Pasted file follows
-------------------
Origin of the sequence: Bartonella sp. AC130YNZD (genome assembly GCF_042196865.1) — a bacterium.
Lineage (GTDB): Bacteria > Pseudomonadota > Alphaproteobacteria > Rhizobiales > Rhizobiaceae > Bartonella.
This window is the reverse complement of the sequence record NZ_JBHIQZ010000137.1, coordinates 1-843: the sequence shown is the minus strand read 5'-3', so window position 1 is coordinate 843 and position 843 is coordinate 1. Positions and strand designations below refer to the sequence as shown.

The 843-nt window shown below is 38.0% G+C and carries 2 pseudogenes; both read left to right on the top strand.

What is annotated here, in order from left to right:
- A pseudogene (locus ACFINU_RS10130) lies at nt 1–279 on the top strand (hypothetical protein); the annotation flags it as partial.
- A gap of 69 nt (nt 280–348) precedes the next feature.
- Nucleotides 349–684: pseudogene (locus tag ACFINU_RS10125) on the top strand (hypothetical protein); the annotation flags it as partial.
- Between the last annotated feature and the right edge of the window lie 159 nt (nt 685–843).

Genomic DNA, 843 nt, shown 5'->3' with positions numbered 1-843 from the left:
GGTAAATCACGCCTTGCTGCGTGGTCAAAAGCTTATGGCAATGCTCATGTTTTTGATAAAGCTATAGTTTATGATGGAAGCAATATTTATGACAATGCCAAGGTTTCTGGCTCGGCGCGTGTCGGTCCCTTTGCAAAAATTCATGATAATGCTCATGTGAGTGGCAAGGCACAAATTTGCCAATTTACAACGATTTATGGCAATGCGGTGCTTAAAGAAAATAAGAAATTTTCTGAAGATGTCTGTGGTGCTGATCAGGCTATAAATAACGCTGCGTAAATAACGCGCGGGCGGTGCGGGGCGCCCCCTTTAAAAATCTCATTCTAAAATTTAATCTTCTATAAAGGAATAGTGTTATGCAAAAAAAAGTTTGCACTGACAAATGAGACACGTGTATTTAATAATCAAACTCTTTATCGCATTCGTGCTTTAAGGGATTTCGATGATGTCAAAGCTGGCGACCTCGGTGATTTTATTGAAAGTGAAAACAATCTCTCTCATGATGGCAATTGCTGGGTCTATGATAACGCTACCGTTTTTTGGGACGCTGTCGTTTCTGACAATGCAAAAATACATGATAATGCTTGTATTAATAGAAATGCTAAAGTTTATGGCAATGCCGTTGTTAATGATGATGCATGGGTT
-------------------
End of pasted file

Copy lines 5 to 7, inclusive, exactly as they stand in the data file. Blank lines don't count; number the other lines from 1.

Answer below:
What is annotated here, in order from left to right:
- A pseudogene (locus ACFINU_RS10130) lies at nt 1–279 on the top strand (hypothetical protein); the annotation flags it as partial.
- A gap of 69 nt (nt 280–348) precedes the next feature.